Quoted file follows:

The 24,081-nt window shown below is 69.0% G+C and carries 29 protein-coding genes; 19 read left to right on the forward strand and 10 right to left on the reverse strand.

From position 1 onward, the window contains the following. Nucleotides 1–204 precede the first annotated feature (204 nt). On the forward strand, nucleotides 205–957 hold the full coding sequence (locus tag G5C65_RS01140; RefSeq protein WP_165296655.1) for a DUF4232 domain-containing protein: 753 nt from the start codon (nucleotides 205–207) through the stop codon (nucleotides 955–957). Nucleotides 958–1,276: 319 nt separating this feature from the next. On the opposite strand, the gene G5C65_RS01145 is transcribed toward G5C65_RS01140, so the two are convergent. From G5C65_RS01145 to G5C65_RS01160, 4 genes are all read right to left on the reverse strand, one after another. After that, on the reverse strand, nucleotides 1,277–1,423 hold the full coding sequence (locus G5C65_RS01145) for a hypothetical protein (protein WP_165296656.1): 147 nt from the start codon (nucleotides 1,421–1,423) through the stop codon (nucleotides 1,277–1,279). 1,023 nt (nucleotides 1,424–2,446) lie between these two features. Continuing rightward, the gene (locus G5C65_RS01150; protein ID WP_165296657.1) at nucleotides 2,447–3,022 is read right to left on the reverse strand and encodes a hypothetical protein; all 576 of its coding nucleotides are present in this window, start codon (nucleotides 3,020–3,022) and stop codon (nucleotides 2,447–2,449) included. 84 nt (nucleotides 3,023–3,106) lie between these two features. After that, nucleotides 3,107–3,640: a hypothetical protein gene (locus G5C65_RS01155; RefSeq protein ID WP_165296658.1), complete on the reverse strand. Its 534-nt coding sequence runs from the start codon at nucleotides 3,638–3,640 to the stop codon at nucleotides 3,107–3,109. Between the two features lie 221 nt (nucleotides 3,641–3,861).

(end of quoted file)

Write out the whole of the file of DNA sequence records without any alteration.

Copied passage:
The 24,081-nt window shown below is 69.0% G+C and carries 29 protein-coding genes; 19 read left to right on the forward strand and 10 right to left on the reverse strand.

From position 1 onward, the window contains the following. Nucleotides 1–204 precede the first annotated feature (204 nt). On the forward strand, nucleotides 205–957 hold the full coding sequence (locus tag G5C65_RS01140; RefSeq protein WP_165296655.1) for a DUF4232 domain-containing protein: 753 nt from the start codon (nucleotides 205–207) through the stop codon (nucleotides 955–957). Nucleotides 958–1,276: 319 nt separating this feature from the next. On the opposite strand, the gene G5C65_RS01145 is transcribed toward G5C65_RS01140, so the two are convergent. From G5C65_RS01145 to G5C65_RS01160, 4 genes are all read right to left on the reverse strand, one after another. After that, on the reverse strand, nucleotides 1,277–1,423 hold the full coding sequence (locus G5C65_RS01145) for a hypothetical protein (protein WP_165296656.1): 147 nt from the start codon (nucleotides 1,421–1,423) through the stop codon (nucleotides 1,277–1,279). 1,023 nt (nucleotides 1,424–2,446) lie between these two features. Continuing rightward, the gene (locus G5C65_RS01150; protein ID WP_165296657.1) at nucleotides 2,447–3,022 is read right to left on the reverse strand and encodes a hypothetical protein; all 576 of its coding nucleotides are present in this window, start codon (nucleotides 3,020–3,022) and stop codon (nucleotides 2,447–2,449) included. 84 nt (nucleotides 3,023–3,106) lie between these two features. After that, nucleotides 3,107–3,640: a hypothetical protein gene (locus G5C65_RS01155; RefSeq protein ID WP_165296658.1), complete on the reverse strand. Its 534-nt coding sequence runs from the start codon at nucleotides 3,638–3,640 to the stop codon at nucleotides 3,107–3,109. Between the two features lie 221 nt (nucleotides 3,641–3,861).